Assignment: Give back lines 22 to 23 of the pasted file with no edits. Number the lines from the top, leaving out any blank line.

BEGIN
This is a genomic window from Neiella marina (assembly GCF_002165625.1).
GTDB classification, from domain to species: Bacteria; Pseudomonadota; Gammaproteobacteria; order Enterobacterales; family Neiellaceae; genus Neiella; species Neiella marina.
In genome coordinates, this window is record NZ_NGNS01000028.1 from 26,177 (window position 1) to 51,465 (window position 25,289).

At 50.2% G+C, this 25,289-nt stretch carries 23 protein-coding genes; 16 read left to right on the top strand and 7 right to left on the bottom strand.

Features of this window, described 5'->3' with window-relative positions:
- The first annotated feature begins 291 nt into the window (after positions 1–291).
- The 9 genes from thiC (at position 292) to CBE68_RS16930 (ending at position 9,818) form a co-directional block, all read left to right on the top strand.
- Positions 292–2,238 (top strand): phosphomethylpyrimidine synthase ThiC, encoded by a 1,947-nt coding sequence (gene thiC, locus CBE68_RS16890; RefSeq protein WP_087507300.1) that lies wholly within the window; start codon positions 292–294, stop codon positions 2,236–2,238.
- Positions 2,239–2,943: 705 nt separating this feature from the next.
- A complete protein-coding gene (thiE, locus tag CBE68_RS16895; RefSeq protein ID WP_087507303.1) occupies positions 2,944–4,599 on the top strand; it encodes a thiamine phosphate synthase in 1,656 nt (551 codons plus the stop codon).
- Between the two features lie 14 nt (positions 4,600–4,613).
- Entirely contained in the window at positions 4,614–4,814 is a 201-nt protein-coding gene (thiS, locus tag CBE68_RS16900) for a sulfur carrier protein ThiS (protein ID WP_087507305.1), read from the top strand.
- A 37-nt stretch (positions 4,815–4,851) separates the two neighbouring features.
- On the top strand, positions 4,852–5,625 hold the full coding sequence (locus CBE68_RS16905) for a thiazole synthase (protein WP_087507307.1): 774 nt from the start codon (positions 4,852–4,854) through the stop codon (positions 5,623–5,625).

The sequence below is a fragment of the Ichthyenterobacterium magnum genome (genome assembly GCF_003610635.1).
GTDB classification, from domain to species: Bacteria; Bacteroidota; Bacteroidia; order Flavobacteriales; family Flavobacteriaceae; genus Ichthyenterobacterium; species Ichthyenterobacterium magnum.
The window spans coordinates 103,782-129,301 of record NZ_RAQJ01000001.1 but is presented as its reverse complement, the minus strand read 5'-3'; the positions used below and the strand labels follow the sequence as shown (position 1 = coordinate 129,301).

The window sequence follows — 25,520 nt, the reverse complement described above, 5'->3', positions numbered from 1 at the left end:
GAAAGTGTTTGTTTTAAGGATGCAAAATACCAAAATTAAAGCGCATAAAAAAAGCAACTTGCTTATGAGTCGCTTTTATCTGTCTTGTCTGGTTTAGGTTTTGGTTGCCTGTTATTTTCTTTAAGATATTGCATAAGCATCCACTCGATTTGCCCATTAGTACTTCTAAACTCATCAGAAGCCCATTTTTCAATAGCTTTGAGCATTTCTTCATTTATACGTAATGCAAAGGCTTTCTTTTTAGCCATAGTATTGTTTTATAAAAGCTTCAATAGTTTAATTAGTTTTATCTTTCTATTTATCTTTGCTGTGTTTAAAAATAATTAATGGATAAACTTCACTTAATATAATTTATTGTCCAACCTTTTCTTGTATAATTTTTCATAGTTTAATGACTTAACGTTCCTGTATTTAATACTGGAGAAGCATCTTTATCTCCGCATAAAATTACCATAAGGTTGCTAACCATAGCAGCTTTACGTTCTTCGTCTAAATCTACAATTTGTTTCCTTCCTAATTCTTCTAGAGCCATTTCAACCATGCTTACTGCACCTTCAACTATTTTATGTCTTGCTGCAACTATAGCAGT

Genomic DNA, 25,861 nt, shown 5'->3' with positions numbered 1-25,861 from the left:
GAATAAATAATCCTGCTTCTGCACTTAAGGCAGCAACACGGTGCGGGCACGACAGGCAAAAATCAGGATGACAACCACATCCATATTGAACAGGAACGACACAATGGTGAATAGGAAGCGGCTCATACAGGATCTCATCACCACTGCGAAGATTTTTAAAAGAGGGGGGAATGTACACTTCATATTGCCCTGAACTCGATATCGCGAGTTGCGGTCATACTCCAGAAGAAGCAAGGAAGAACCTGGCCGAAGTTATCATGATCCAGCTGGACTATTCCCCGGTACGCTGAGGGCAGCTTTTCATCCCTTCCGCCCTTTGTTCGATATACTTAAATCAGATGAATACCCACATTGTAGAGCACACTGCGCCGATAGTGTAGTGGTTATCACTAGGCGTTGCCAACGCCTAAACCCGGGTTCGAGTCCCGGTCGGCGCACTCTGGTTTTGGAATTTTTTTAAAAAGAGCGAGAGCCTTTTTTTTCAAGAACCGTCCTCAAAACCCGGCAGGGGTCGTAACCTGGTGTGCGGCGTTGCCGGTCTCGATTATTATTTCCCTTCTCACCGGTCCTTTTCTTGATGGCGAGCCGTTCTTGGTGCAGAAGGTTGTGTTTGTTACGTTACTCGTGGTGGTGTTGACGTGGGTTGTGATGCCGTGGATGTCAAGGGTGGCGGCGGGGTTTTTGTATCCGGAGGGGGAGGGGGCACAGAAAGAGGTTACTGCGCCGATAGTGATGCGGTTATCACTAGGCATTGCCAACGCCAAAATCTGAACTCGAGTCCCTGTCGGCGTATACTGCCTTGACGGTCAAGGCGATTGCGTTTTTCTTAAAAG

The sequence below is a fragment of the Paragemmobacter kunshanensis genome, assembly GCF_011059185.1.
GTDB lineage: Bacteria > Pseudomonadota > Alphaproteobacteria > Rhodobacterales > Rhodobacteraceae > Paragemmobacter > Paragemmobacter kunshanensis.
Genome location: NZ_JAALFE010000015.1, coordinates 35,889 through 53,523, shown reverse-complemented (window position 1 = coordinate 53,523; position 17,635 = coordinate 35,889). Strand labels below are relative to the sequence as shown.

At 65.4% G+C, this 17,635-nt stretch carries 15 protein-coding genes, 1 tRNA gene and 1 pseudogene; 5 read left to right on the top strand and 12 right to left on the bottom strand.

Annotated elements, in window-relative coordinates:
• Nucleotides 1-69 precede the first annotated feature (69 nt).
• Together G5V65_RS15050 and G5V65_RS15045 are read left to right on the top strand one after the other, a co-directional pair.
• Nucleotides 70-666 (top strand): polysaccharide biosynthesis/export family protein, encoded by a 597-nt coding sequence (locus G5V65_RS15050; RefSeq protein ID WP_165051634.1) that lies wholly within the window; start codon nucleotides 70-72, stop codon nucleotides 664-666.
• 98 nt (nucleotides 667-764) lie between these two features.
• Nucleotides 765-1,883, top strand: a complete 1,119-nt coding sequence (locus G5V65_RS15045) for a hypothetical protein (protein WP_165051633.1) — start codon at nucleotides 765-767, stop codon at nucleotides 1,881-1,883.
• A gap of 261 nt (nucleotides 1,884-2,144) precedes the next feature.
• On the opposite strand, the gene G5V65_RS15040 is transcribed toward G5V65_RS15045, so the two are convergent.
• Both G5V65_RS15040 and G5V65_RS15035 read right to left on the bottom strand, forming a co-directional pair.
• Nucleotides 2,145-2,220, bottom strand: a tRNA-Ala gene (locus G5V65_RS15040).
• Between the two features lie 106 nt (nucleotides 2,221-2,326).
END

The sequence below is a fragment of the Paragemmobacter kunshanensis genome, assembly GCF_011059185.1.
GTDB lineage: Bacteria > Pseudomonadota > Alphaproteobacteria > Rhodobacterales > Rhodobacteraceae > Paragemmobacter > Paragemmobacter kunshanensis.